The narrator of this story is the voice of the town rather than a specific person. The story begins with a recounting of when Miss Emily Grierson died, and how the whole town went to her funeral. The women of the town went mostly out of curiosity to see the inside of her house, which is "a big, squarish frame house that had once been white, decorated with cupolas and spires and scrolled balconies in the heavily lightsome style of the seventies, set on what had once been our most select street."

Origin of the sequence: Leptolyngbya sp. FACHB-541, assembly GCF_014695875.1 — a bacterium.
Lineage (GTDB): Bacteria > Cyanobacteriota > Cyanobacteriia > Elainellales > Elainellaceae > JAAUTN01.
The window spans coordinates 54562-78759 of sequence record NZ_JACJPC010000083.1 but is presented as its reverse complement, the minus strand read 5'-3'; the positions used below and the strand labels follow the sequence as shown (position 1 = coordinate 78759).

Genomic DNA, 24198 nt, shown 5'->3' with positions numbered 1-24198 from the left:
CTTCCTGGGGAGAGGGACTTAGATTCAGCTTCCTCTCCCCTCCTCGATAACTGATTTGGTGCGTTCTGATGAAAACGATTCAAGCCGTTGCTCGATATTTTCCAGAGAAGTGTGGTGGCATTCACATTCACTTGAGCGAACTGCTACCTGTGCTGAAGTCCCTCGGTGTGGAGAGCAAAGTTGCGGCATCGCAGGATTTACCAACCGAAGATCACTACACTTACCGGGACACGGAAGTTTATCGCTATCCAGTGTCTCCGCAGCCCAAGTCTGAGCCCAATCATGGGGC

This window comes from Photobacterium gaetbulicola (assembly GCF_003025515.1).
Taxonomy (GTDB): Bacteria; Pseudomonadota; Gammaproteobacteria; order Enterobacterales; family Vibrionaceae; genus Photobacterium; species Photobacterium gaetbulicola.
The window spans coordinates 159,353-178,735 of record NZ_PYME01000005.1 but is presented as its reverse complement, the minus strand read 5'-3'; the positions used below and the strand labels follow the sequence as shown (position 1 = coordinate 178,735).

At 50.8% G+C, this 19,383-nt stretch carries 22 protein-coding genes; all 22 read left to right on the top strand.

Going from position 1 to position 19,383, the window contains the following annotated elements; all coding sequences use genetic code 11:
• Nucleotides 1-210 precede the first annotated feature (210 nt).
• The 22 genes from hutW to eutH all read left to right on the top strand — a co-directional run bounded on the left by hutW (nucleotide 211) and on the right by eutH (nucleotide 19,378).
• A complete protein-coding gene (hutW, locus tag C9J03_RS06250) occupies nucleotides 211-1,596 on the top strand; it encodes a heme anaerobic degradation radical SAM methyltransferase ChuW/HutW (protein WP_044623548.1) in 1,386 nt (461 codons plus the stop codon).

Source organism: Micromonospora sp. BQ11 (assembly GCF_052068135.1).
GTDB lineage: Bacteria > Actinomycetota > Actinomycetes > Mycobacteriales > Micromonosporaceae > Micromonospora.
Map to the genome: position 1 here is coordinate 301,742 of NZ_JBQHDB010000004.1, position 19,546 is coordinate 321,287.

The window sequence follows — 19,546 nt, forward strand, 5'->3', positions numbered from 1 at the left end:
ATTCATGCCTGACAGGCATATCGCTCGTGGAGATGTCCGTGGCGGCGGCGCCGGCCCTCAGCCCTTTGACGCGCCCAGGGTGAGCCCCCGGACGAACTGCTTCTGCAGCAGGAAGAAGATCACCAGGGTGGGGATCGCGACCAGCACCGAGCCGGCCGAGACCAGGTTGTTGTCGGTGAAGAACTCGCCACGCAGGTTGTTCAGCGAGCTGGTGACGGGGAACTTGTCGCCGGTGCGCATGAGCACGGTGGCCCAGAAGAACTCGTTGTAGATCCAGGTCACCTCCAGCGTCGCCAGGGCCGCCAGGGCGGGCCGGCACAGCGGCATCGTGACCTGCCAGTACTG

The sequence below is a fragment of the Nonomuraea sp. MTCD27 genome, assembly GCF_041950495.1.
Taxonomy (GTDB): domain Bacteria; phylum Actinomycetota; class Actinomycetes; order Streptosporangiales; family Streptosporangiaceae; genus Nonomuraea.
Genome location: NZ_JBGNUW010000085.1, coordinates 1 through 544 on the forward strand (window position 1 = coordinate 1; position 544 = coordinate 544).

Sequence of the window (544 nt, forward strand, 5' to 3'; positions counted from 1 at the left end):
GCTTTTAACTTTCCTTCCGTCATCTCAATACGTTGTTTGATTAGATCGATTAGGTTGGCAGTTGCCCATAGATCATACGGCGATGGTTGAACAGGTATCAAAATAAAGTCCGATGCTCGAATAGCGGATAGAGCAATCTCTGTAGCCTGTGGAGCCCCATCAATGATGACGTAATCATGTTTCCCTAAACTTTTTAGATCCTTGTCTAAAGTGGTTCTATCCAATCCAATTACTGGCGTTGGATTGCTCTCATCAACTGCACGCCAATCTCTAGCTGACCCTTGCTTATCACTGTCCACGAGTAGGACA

The best answer for this question would be: That beauty can fade Shakespeare takes us on a romantic ride on his poetry about loving someone so dearly. He compares that beauty may eventually fade, but the spirit of youth will never go away.
Probably foreshadowing. It doesn't seem to be a flashback or symbolism. Tone doesn't seem right -- there doesn't seem to be an easily picked out tone. So, probably foreshadowing. We all know she dies in the end, here Shakespeare's just saying "hey, she might die, just so you know"